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Tuesday, 11 December 1973
Page: 2689


Senator Wood asked the Minister representing the Prime Minister, upon notice:

(   1 ) Were 200 gallons of champagne consumed on the Prime Minister's trip to China: if not what was the quantity.

(2)   Was the champagne consumed of French origin: if not where was it produced.


Senator Murphy - The Prime Minister has provided the following answer to the honourable senator's question:

In flight information on this subject is not normally kept in my Department. Having, however, learned of the honourable senator's interest in the drinking habits of his colleagues (Senate Hansard 21 November 1973, page 1954), I have ascertained that 35 bottles of champagne were consumed in flight during my trip to Japan and China; 17 bottles were of Australian origin and 1 8 bottles of French. On land, the only champagne which I can personally vouch was of French origin was served at the lunch at the Imperial Palace in Tokyo. Moreover, some 360 litres of Australian champagne (80 gallons) were sent to China in response to the Australian Ambassador's proposal that Australian wines be served at the Australian Government's two official functions in Peking, a reception at the Australian Embassy for 200 guests and a return banquet at the Great Hall of the people for 550 guests.

Interest Rates: Primary Producers


Senator Willesee -On 18 September 1973, Senator Wright asked me as the Minister representing the Treasurer a question without notice, seeking confirmation that the effective trading bank overdraft rate of interest prevailing now is 9.5 per cent. He also asked whether there is any differential in favour of primary industry or whether 9.5 per cent is the rate of interest currently being charged to primary producers by trading banks.

The Treasurer has provided the following answer to the honourable senator's question:

The rate of 9.5 per cent is the maximum overdraft rate which banks may charge on loans drawn under limits of less than $50,000, but not all such loans carry the maximum rate. A maximum rate has not been established for loans drawn against limits of $50,000 or more since Febrary 1972-interest rates on these loans are left to negotiation between banks and their customers.

As regards the second part of the question, the Governor of the Reserve Bank on 14 September announced that: "For some years banks have, at the request of the authorities, offered concessional rates on loans in a number of areas. In the light of the buoyant conditions new prevailing throughout the economy it is no longer appropriate for this request to be maintained." Accordingly, subject to the maximum overdraft rate where applicable, the rate of interest charged on loans to primary producers will be negotiated by banks wholly on their own assessments of credit worthiness and other factors associated with the borrowing.

Oil Spillage


Senator Cavanagh -On 23 October 1973, Senator Mulvihill asked the following question, without notice:

Can we have an assurance that, unlike the sorry 'Oceanic Grandeur' oil spillage episode, on this occasion the Commonwealth and the States will mount on effective anti-pollution exercise against the North Queensland oil slick? Can the Minister disclose the name of the offending vessel? Will the full rigour of the penal provisions in the Navigation Act or equivalent legislation be applied?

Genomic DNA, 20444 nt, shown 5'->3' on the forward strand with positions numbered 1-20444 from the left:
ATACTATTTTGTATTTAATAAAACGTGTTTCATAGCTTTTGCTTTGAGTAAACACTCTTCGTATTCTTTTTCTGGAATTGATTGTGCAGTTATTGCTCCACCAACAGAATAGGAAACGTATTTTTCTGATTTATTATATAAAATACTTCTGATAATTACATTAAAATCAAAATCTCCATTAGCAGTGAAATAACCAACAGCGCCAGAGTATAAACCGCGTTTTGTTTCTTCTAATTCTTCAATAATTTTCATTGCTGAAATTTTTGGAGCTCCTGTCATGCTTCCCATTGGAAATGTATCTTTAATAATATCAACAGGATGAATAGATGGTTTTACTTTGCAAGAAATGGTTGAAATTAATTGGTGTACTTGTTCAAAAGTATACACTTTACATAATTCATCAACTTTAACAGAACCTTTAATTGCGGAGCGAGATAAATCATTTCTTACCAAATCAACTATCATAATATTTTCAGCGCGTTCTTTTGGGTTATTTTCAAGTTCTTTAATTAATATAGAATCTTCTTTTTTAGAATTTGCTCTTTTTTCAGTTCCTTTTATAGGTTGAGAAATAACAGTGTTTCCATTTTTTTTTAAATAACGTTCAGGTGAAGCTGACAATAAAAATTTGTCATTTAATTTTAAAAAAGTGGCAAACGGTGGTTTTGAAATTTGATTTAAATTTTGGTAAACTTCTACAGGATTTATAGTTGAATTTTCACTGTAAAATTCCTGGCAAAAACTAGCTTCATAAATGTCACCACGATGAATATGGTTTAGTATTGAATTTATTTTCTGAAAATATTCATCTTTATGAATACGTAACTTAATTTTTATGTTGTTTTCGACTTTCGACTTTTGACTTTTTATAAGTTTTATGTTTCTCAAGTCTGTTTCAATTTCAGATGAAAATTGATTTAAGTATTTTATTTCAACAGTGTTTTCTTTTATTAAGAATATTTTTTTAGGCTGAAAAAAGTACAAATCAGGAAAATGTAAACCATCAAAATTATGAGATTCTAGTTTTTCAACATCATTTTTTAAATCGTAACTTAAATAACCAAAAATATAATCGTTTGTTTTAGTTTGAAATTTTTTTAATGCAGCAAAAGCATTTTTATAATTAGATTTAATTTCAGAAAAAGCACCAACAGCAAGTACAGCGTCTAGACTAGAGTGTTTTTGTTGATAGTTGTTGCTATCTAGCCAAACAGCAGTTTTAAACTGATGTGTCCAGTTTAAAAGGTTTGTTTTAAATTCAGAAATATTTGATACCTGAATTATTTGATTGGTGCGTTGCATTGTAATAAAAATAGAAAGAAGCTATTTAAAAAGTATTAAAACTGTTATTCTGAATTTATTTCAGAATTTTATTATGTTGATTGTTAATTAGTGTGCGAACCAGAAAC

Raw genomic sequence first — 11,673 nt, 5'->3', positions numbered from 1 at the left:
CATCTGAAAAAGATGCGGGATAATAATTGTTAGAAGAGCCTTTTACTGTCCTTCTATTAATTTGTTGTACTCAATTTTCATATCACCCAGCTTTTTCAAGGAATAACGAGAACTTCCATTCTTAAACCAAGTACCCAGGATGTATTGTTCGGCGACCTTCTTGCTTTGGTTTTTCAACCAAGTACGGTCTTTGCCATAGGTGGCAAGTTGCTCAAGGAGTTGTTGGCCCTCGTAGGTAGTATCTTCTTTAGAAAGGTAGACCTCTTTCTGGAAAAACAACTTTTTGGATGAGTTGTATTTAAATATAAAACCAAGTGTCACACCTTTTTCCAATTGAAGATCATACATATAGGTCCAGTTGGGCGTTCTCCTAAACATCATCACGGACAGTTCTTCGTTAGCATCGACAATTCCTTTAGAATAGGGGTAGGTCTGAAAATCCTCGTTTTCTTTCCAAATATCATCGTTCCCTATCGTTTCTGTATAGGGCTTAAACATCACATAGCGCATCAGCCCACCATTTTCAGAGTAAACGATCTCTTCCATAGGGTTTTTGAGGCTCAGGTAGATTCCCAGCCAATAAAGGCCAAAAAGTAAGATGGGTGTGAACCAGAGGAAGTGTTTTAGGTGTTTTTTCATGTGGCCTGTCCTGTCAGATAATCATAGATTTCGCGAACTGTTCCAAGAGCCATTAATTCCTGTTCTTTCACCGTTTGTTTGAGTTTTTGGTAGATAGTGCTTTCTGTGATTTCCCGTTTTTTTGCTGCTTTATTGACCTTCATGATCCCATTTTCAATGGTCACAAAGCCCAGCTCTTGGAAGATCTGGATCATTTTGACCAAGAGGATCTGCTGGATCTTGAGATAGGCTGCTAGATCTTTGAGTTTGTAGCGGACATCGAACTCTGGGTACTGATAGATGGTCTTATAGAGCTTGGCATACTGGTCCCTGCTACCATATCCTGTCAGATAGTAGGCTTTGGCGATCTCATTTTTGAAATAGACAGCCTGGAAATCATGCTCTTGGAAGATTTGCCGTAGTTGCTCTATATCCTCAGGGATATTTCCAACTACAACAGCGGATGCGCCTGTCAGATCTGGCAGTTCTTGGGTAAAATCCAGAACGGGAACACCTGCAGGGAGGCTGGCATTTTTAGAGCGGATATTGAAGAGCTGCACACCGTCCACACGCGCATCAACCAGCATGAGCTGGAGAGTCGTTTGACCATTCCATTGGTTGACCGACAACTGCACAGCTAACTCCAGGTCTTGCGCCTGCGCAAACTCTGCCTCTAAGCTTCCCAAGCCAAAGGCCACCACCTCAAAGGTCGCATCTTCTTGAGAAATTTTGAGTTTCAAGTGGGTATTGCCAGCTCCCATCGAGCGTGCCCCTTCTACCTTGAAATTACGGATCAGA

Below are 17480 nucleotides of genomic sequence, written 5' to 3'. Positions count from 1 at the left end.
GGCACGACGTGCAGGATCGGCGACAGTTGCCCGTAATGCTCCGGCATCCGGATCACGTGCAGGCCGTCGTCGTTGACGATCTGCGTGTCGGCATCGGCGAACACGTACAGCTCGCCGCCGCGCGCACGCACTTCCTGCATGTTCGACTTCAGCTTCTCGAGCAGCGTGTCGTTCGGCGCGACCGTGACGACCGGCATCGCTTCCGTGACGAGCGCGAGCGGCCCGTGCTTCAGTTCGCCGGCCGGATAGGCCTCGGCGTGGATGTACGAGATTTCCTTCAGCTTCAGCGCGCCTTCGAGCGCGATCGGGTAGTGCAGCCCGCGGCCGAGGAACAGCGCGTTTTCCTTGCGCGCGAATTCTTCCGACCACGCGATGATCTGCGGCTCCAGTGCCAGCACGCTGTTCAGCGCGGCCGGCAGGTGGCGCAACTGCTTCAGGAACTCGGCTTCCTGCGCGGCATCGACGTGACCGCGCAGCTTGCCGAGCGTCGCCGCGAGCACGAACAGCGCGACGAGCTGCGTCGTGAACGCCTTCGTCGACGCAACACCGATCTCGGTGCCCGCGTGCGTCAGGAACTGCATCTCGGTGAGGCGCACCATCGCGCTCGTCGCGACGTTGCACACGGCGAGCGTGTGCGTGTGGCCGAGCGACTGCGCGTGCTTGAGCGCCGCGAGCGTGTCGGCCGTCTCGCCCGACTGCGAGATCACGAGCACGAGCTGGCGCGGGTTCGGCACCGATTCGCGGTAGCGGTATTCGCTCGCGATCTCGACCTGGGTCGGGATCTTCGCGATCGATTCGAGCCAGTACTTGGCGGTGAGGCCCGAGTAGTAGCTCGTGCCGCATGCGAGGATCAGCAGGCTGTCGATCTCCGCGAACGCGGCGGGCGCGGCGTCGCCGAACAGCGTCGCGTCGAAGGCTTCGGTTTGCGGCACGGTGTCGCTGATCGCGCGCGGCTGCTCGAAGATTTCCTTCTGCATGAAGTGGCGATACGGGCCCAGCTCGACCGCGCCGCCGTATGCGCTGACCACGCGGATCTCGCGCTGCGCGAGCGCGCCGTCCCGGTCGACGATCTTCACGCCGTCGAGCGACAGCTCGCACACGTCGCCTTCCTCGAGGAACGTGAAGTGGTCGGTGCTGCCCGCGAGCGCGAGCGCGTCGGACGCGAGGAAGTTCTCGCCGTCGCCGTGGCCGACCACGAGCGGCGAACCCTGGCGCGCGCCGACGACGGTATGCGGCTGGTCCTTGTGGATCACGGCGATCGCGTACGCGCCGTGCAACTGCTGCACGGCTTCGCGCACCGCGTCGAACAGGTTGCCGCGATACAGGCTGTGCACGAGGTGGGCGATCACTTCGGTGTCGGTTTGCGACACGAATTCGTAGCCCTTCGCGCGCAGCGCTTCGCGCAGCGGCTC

The Minister for Transport has provided the following answer to the honourable senator's question:

The National Plan to deal with pollution of the sea by oil went into operation immediately the oil slick was reported to the Marine Operations Centre on 2 1 October 1973. Dispersant and spraying equipment, which is strategically located at Cairns under the National Plan, was put into a state of readiness for immediate use. The Queensland authorities on 22 October 1973 chartered a vessel to inspect the slick and take samples for analysis and matching in case the offender was detected. The slick was further kept under observation by chartered aircraft on 23 October 1973, but the shek had moved out to open sea. The only clean-up action required was for Queensland authorities to remove globules of oil from Michaelmas Cay.

Although it is known that several vessels passed through the area at the time, it is not possible to pinpoint the offender unless the sample of oil taken can be matched with oil carried aboard these vessels. Unfortunately the vessels in question were foreign flag vessels bound for overseas ports.

An offender against the provisions of the Pollution of the Sea by Oil Act could be liable to a maximum penalty of $50,000.

Whereabouts of the Vessel 'Blythe Star'


Senator Cavanagh -On 23 October 1973, Senator Wright asked the following question, without notice:

I refer to the sad disappearance about 10 days ago of the Blythe Star' which sailed from Hobart at 6.35 p.m. on Friday 1 2 October. I ask the Minister whether it is a fact that the Overseas Telecommunications Commission's point of contact for communications with shipping in Hobart is closed after 5 p.m. each night and after 5 p.m. during the weekend so as to make Melbourne the only available point of contact Will the Minister assure himself that there is no possibility of deficiency in the communications contact available to shipping in circumstances of distress such as can be presumed to have overtaken this ship?

The Minister for Transport has provided the following answer to the honourable senator's question:

The coastal radio station at Hobart is operated and manned by the Overseas Telecommunications Commission during the following hours:

Monday to Saturday-7.30 a.m. to 5.30 p.m. A.E.S.T.

Sunday-8.00 a.m. to 4.00 p.m. A.E.S.T.

Up till 1 1 November 1973 Melbourne radio kept watch on the Hobart frequencies outside the above hours thus in effect giving a 24 hour service.

The overseas Telecommunications Commission have been engaged for some time in the planning and implementation of engineering works to provide the Hobart Station with improved radio receiving facilities at a new site, modern radio transmitting equipment, and the facility for remotely controlling the station from Melbourne Radio at Cape Schanck in Victoria during the hours when the Hobart Station is not locally manned.

These new facilities became fully operational on 11 November, 1973, thus permitting Hobart Radio to provide radio service on a continuous basis.

VIP Aircraft- Use by Prime Minister


Senator Bishop -On 20 November 1973, Senator Marriott asked the Minister assisting the Minister for Defence the following question, without notice:

Will he make inquiries, and advise the Senate when the information is available, as to whether it is true, as indicated in the Launceston 'Examiner' of Monday, 19 November, that the Prime Minister travelled, presumably by Royal Australian Air Force V.I.P aircraft, on Saturday, 17 November, from Adelaide to Sydney to record his vote at the State election and continued to Launceston, arriving one hour late for his appointment at an agricultural show? What was the cost to the taxpayer of this excursion, if it took place? Are not postal votes available to New South Wales electors who wake up in time?